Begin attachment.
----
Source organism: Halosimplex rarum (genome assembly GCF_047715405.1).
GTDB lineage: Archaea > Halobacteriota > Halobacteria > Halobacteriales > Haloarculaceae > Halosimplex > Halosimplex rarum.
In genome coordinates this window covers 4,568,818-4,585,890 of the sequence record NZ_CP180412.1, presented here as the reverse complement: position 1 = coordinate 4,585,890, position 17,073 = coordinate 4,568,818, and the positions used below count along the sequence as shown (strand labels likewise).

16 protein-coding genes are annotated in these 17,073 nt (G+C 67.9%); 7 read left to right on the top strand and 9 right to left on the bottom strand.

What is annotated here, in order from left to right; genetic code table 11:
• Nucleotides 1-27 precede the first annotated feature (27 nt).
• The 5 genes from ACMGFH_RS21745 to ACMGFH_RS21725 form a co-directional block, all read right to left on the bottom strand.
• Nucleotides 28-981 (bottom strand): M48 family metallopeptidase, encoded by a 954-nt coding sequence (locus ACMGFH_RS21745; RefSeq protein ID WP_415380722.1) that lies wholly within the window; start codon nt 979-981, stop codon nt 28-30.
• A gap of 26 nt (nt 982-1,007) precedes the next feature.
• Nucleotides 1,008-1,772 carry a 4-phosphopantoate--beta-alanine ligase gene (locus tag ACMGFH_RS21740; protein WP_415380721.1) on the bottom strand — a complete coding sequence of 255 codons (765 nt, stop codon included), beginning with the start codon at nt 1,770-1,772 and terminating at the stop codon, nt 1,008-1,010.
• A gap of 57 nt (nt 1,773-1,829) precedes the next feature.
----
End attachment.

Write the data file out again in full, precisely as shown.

Source organism: Halosimplex rarum (genome assembly GCF_047715405.1).
GTDB lineage: Archaea > Halobacteriota > Halobacteria > Halobacteriales > Haloarculaceae > Halosimplex > Halosimplex rarum.
In genome coordinates this window covers 4,568,818-4,585,890 of the sequence record NZ_CP180412.1, presented here as the reverse complement: position 1 = coordinate 4,585,890, position 17,073 = coordinate 4,568,818, and the positions used below count along the sequence as shown (strand labels likewise).

16 protein-coding genes are annotated in these 17,073 nt (G+C 67.9%); 7 read left to right on the top strand and 9 right to left on the bottom strand.

What is annotated here, in order from left to right; genetic code table 11:
• Nucleotides 1-27 precede the first annotated feature (27 nt).
• The 5 genes from ACMGFH_RS21745 to ACMGFH_RS21725 form a co-directional block, all read right to left on the bottom strand.
• Nucleotides 28-981 (bottom strand): M48 family metallopeptidase, encoded by a 954-nt coding sequence (locus ACMGFH_RS21745; RefSeq protein ID WP_415380722.1) that lies wholly within the window; start codon nt 979-981, stop codon nt 28-30.
• A gap of 26 nt (nt 982-1,007) precedes the next feature.
• Nucleotides 1,008-1,772 carry a 4-phosphopantoate--beta-alanine ligase gene (locus tag ACMGFH_RS21740; protein WP_415380721.1) on the bottom strand — a complete coding sequence of 255 codons (765 nt, stop codon included), beginning with the start codon at nt 1,770-1,772 and terminating at the stop codon, nt 1,008-1,010.
• A gap of 57 nt (nt 1,773-1,829) precedes the next feature.